In our office we treat those patients with Obstructive Sleep Apnea (OSA) with oral appliances to reposition the jaw.. We will also discuss some of the more common therapies.There  are numerous treatments out there and promising ones on the horizon. The goal of these treatments are all to find a means to eliminate the obstruction that is present and to provide a healthy Oxygen intake. In addition the body needs rest to produce hormones and regulate important physiological functions such as blood pressure .

 

 

CPAP / Bi-PAP

This is generally the first line of defense against Sleep Apnea. It is the “Gold Standard” for care throughout the world. When we have a newly diagnosed patient or a patient already wearing the CPAP we highly promote its use. Basically it provides a an air stream to push the obstructive tissues out of the way allowing air to flow to the patients lungs. The flow can be continuous (CPAP) or in synch with the patients breathing (Bi-PAP). There are many variations on the market.

Once fitted with a CPAP device the patient undergoes another sleep study. This time they wear the CPAP while the flow of air is adjusted (titrated) until a healthy reading is seen on the sleep study graph. This can be done at home or in the lab. When worn regularly CPAP therapy is 100% effective. Documentation shows improvements in Blood pressure, heart health, moodiness, tiredness, and alertness all go hand in hand with successful CPAP.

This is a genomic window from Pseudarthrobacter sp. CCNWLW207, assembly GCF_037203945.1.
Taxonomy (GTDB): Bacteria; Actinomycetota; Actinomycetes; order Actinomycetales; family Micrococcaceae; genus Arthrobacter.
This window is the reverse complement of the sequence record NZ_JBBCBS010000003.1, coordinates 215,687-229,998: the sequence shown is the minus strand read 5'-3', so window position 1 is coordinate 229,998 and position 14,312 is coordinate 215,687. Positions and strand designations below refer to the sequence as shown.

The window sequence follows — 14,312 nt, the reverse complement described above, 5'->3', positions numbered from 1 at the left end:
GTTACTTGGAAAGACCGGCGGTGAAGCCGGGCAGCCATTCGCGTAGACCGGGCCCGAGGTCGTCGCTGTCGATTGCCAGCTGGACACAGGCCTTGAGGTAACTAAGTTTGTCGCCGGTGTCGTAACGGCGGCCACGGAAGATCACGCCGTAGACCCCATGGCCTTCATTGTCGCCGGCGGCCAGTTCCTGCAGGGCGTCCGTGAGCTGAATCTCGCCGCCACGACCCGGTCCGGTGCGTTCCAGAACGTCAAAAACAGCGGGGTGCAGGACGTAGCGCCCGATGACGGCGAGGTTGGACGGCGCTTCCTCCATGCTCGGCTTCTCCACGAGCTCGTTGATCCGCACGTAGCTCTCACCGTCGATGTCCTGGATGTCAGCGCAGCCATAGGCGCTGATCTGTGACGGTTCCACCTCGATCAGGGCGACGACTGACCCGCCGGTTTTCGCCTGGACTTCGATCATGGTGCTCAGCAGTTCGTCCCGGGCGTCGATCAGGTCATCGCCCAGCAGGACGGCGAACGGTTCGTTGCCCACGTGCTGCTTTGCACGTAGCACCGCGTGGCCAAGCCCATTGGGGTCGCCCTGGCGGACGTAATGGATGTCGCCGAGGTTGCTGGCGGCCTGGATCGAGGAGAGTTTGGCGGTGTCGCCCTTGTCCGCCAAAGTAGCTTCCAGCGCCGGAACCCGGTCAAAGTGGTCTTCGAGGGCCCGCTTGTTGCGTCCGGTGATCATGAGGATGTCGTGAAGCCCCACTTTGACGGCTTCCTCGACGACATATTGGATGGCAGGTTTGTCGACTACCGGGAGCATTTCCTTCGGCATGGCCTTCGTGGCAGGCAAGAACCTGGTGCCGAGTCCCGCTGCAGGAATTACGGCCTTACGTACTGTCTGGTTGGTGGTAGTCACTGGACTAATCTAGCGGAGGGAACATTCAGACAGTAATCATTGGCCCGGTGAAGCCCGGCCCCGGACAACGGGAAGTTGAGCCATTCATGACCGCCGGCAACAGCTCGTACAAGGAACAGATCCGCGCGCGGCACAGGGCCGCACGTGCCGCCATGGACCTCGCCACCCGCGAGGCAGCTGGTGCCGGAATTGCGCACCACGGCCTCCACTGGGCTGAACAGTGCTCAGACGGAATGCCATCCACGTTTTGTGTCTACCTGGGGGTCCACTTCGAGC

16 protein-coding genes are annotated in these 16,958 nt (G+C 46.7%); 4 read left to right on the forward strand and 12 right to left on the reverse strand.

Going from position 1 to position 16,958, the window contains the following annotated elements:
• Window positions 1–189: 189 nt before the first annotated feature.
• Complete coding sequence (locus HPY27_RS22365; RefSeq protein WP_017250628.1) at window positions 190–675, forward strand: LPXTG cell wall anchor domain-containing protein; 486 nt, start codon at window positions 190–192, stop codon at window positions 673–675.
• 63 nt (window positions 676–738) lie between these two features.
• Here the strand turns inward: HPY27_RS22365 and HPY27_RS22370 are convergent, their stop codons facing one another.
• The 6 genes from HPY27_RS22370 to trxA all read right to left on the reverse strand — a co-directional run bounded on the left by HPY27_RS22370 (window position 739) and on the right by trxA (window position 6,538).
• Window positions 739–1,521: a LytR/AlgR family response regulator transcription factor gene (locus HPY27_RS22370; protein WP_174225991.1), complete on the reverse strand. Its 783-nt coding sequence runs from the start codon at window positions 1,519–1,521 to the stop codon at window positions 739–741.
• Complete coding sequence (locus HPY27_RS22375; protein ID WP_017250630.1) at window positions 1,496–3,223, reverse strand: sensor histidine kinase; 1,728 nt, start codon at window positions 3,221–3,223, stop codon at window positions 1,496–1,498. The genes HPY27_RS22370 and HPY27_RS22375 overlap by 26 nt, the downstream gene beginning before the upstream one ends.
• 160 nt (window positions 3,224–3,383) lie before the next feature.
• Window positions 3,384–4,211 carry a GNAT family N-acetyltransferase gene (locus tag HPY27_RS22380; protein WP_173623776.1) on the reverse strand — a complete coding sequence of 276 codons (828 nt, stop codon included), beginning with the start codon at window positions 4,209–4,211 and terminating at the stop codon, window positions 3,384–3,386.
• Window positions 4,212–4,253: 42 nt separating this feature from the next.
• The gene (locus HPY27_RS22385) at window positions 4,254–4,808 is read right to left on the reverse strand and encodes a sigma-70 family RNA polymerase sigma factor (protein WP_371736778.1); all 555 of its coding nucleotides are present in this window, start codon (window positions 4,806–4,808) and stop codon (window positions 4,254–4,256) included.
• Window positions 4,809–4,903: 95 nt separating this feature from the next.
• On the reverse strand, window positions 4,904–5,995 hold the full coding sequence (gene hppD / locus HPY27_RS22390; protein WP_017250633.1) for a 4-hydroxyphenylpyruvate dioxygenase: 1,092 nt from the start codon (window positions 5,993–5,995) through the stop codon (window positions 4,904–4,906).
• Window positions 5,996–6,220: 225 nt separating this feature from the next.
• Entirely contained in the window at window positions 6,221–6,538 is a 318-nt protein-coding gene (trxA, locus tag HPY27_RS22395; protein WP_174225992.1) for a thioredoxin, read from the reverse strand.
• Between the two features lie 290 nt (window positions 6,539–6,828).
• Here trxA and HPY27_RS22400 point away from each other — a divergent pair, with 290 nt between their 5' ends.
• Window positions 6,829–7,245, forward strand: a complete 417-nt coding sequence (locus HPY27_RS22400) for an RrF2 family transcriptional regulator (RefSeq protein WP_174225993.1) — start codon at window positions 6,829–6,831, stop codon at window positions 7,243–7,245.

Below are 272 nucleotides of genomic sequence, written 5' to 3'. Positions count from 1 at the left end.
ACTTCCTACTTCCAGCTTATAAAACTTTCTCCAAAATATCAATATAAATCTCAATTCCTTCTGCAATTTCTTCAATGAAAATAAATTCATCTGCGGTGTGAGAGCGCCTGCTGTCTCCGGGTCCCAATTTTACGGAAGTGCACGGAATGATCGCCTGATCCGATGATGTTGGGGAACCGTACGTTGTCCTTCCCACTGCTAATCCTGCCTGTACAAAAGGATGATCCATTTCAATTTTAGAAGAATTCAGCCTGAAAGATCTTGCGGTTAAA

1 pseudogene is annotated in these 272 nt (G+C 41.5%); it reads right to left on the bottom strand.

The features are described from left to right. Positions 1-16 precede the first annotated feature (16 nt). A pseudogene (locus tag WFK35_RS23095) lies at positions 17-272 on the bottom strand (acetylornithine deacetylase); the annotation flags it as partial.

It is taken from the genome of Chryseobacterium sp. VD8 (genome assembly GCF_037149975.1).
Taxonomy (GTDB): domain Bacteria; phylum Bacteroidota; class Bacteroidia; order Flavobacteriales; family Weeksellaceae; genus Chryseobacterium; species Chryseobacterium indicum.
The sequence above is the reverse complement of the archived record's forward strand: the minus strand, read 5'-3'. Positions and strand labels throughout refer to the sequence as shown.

Unfortunately CPAP compliance is a huge problem . Estimations run as high as 35% for those that do not sleep a full night with their CPAP unit. Whether it be dry throat, cumbersome, claustrophobic, travel , or desire, there are a million patient excuses for not wearing CPAP.  The good news is that there are newer versions of the units on the market every day hoping to provide a CAPA that patients will wear. The bad news is that patients get little benefit from periodic use.

 

 

 

 Surgery

There are various surgeries that can be performed to eliminate anatomical obstructive tissues. Tonsils and adenoids removal are a well known procedure that is often done on youth with Apnea. Uvulopalatopharyngoplasty (UPPP) seen in the picture above is another such surgery. It should be noted that these surgeries are not always 100% successful and may require a second surgery and or the use o CPAP.